Finally, 60–94% of patients have symptoms following the headache, termed the postdromal phase. These include fatigue, mood disturbance and difficulty concentrating, which are likely continued from the prodromal phase.7 Patients may attribute these symptoms to side effects of their acute therapies; however, a meta-analysis has confirmed these as features of the disease.8


Acute treatment

The goal of acute treatment is sustained pain freedom within two hours. It is recommended that treatment is commenced as early as practical and uses a combination approach (eg nonsteroidal anti-inflammatory drugs [NSAIDs], anti-emetic, triptan) if one therapy is ineffective. Choice of therapy will be tailored to comorbidity (eg triptans are contraindicated with cardiovascular disease); however, these authors recommend NSAIDs as first-line treatment (aspirin 900 mg or ibuprofen 600 mg), with the addition of triptans in patients who are non-responders. An illustrative case study is provided in Table 3. 

Table 3. Case study of a patient with episodic migraine
Patient A woman aged 35 years with episodic migraine occurring 10 times per month. She experiences nausea and severe pain in the first 15 minutes of symptoms and has failed to respond to over-the-counter sumatriptan previously.
She has started a new office job and is skipping meals because of her current workload. She is having difficulty falling asleep because of some ruminating thoughts.
Clinician After making a positive diagnosis of migraine, addresses the various potentiating factors:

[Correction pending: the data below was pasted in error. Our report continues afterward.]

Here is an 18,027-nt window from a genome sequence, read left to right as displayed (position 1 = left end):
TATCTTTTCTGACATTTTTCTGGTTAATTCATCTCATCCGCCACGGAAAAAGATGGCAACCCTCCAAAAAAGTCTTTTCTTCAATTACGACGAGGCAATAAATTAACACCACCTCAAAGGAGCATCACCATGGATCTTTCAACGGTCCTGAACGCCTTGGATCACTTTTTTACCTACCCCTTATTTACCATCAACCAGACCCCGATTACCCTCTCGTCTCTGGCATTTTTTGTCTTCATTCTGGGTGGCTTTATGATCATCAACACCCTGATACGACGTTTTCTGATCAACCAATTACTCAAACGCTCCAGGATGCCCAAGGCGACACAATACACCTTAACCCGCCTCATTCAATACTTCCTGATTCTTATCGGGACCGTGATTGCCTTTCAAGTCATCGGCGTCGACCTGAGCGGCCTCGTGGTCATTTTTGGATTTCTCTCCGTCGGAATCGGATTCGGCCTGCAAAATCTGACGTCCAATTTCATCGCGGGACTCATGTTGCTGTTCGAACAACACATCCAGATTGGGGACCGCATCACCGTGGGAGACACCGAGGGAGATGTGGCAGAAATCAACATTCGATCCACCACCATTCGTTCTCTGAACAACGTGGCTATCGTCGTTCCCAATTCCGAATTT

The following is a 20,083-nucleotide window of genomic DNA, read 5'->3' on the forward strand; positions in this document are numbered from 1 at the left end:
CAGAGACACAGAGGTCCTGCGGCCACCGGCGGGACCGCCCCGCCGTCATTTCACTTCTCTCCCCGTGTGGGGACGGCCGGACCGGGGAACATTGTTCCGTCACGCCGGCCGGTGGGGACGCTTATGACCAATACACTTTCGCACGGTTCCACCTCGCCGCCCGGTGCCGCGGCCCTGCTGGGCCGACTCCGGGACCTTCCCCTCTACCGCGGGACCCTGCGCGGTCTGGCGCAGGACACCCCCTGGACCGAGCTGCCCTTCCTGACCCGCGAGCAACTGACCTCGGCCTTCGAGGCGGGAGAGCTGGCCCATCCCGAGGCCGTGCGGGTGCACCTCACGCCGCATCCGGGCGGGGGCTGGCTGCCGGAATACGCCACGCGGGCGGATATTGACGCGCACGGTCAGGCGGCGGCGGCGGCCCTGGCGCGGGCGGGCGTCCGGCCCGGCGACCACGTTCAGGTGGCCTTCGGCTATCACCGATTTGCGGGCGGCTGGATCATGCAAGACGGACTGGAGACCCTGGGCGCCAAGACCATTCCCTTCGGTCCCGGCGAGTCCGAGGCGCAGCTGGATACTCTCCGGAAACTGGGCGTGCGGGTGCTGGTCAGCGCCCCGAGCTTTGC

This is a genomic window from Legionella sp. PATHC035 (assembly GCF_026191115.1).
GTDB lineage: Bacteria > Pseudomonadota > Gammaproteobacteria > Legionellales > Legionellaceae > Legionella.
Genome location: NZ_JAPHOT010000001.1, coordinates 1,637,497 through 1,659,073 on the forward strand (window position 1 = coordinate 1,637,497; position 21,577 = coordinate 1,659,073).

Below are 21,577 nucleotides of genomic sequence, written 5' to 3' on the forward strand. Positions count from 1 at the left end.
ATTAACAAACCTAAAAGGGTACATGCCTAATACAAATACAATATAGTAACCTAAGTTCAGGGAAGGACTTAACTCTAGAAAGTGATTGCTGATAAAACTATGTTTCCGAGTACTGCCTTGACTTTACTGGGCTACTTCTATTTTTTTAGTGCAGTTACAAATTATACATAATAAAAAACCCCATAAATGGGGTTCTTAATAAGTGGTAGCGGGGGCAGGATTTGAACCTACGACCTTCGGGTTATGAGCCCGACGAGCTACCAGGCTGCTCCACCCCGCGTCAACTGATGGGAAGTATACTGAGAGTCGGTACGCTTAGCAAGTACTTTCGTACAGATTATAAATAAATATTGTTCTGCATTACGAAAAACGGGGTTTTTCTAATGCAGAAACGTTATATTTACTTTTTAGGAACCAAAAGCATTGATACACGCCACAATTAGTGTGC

• Lifestyle management – counselling relaxation techniques, providing education on the interaction between fasting states and migraine, and the importance of regular breaks at work to maintain posture
  • Acute management – commencing metoclopramide for nausea/analgesia, transitioning to a non-oral triptan as a result of the rapid onset of symptoms, and starting 900 mg aspirin
  • Preventive management – commencing amitriptyline for dual benefit of migraine prevention and to aid in sleep, counselling expected response
Three months later
Patient Returns having had a successful response to amitriptyline, lowering the number of migraines to on average four per month, after gradually up‑titrating the dose to 50 mg. She reports some mild morning sedation but otherwise tolerates the medication well and is sleeping better.
Her acute attacks are aborted after 30 minutes; however, a quarter of the time she notices that the pain comes back after 4–5 hours. She has had one prolonged migraine that was not responsive to her other agents and lasted three days.
Clinician Having seen a positive response to amitriptyline, encourages the patient to continue to take the medication, and tries to optimise the treatment:
  • Lifestyle management – revisiting and reinforcing sleep hygiene
  • Acute management – swapping the aspirin for naproxen sustained release, to try to avoid the ‘wearing-off’ effect of the triptan
  • Preventive management – advising the patient to take the medication earlier in the evening, with dinner; if the sedation persists, reducing the dose to 35 mg and re-evaluating its efficacy
  • Rescue therapy – discussing the option of a rescue therapy for a migraine that is not responsive to standard treatment, and giving the patient a script for prochlorperazine 25 mg per rectum
Tips and traps in acute treatment

In monotherapy, as a class, triptans will reduce headache pain within two hours for 42–76% of patients and relieve it in 18–50%.9 If a patient has only a partial response to triptans, rotating to a second agent is often successful (although combination therapy is superior to either therapy in isolation10). On meta-analysis, eletriptan and rizatriptan have the highest odds ratio for providing pain relief and therefore are worth trialling,11 while non-oral formulations such as wafers (rizatriptan) are useful for early nausea, and intranasal or subcutaneous formulations (sumatriptan) for nausea or rapid-onset symptoms.